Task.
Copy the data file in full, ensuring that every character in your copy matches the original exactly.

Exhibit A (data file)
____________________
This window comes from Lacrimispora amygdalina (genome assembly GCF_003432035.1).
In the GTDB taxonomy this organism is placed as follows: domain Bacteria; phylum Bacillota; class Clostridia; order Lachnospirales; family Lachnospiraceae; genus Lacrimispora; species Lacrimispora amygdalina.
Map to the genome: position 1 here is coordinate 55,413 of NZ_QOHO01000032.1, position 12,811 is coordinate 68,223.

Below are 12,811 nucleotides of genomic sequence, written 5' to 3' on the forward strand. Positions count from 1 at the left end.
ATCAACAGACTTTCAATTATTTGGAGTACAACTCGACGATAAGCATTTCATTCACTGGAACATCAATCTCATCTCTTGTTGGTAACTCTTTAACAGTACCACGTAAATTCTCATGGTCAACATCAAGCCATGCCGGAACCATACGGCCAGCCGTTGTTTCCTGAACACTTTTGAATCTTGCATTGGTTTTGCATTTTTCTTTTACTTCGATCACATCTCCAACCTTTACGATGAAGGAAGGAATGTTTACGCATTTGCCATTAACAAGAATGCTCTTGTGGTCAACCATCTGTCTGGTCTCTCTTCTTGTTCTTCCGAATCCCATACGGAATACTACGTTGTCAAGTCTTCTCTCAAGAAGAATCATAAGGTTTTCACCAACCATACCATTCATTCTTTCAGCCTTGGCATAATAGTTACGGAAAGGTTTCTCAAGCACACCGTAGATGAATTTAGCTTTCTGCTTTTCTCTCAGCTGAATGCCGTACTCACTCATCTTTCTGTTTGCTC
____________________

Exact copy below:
This window comes from Lacrimispora amygdalina (genome assembly GCF_003432035.1).
In the GTDB taxonomy this organism is placed as follows: domain Bacteria; phylum Bacillota; class Clostridia; order Lachnospirales; family Lachnospiraceae; genus Lacrimispora; species Lacrimispora amygdalina.
Map to the genome: position 1 here is coordinate 55,413 of NZ_QOHO01000032.1, position 12,811 is coordinate 68,223.

Below are 12,811 nucleotides of genomic sequence, written 5' to 3' on the forward strand. Positions count from 1 at the left end.
ATCAACAGACTTTCAATTATTTGGAGTACAACTCGACGATAAGCATTTCATTCACTGGAACATCAATCTCATCTCTTGTTGGTAACTCTTTAACAGTACCACGTAAATTCTCATGGTCAACATCAAGCCATGCCGGAACCATACGGCCAGCCGTTGTTTCCTGAACACTTTTGAATCTTGCATTGGTTTTGCATTTTTCTTTTACTTCGATCACATCTCCAACCTTTACGATGAAGGAAGGAATGTTTACGCATTTGCCATTAACAAGAATGCTCTTGTGGTCAACCATCTGTCTGGTCTCTCTTCTTGTTCTTCCGAATCCCATACGGAATACTACGTTGTCAAGTCTTCTCTCAAGAAGAATCATAAGGTTTTCACCAACCATACCATTCATTCTTTCAGCCTTGGCATAATAGTTACGGAAAGGTTTCTCAAGCACACCGTAGATGAATTTAGCTTTCTGCTTTTCTCTCAGCTGAATGCCGTACTCACTCATCTTTCTGTTTGCTC